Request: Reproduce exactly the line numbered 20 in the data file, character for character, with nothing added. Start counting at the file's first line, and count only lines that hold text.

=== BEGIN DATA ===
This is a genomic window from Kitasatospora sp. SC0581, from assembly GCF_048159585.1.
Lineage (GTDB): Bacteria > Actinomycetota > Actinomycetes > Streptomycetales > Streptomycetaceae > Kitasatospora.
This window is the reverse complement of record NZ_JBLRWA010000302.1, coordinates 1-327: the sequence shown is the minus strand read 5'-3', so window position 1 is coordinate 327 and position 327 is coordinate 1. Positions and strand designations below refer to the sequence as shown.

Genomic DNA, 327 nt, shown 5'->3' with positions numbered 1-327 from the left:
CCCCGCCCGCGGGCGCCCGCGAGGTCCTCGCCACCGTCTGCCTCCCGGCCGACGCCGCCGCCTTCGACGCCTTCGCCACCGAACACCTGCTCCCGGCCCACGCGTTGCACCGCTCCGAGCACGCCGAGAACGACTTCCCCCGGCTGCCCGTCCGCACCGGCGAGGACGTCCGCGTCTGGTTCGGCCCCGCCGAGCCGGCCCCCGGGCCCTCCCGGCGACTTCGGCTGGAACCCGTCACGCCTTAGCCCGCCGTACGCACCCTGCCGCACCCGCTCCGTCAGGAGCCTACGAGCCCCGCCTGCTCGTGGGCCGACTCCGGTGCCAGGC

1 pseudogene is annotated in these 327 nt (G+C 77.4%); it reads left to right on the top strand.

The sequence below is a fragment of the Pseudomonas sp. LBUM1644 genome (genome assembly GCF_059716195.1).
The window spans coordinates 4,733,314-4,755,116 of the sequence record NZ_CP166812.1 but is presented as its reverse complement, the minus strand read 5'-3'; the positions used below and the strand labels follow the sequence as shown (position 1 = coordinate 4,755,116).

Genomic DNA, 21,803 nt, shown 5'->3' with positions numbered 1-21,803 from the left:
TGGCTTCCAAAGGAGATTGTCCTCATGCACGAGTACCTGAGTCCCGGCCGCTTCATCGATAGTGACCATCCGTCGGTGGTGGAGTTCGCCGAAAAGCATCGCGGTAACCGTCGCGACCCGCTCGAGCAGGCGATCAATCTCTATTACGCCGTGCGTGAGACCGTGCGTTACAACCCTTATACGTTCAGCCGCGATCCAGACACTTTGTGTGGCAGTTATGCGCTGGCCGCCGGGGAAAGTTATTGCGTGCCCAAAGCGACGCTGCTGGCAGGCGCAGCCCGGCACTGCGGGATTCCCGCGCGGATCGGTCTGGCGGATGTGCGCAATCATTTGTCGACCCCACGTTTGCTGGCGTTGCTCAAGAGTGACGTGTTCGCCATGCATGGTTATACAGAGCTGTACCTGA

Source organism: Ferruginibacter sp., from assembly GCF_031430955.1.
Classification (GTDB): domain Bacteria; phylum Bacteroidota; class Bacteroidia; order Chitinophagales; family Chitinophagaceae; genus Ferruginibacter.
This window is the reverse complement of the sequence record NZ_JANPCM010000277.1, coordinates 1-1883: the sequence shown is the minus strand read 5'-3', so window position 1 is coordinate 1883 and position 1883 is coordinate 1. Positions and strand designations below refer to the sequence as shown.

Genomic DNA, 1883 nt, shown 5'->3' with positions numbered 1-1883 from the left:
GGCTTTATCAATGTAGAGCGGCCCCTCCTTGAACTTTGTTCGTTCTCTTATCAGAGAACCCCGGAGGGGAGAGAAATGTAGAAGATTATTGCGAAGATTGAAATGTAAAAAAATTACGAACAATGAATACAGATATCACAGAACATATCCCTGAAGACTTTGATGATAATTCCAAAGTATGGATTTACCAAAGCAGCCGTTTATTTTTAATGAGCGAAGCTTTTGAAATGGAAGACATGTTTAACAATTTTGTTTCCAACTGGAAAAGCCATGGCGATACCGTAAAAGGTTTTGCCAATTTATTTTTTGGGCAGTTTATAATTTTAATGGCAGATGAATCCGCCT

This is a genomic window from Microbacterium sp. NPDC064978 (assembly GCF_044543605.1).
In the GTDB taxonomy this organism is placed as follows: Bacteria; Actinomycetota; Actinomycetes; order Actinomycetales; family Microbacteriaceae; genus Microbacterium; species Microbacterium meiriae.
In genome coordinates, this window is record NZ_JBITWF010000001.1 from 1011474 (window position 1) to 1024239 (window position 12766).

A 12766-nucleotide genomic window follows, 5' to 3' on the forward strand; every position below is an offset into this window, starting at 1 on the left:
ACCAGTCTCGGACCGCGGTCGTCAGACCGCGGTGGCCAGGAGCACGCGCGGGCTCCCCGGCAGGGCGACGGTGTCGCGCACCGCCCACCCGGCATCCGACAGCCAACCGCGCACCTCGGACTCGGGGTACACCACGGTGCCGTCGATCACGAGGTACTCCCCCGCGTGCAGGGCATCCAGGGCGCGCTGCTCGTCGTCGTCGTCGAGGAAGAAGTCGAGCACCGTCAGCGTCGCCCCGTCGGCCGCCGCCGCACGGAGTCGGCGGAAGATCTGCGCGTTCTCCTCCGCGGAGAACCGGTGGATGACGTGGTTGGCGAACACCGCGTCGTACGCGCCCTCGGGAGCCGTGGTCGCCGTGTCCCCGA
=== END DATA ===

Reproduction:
ACCAGTCTCGGACCGCGGTCGTCAGACCGCGGTGGCCAGGAGCACGCGCGGGCTCCCCGGCAGGGCGACGGTGTCGCGCACCGCCCACCCGGCATCCGACAGCCAACCGCGCACCTCGGACTCGGGGTACACCACGGTGCCGTCGATCACGAGGTACTCCCCCGCGTGCAGGGCATCCAGGGCGCGCTGCTCGTCGTCGTCGTCGAGGAAGAAGTCGAGCACCGTCAGCGTCGCCCCGTCGGCCGCCGCCGCACGGAGTCGGCGGAAGATCTGCGCGTTCTCCTCCGCGGAGAACCGGTGGATGACGTGGTTGGCGAACACCGCGTCGTACGCGCCCTCGGGAGCCGTGGTCGCCGTGTCCCCGA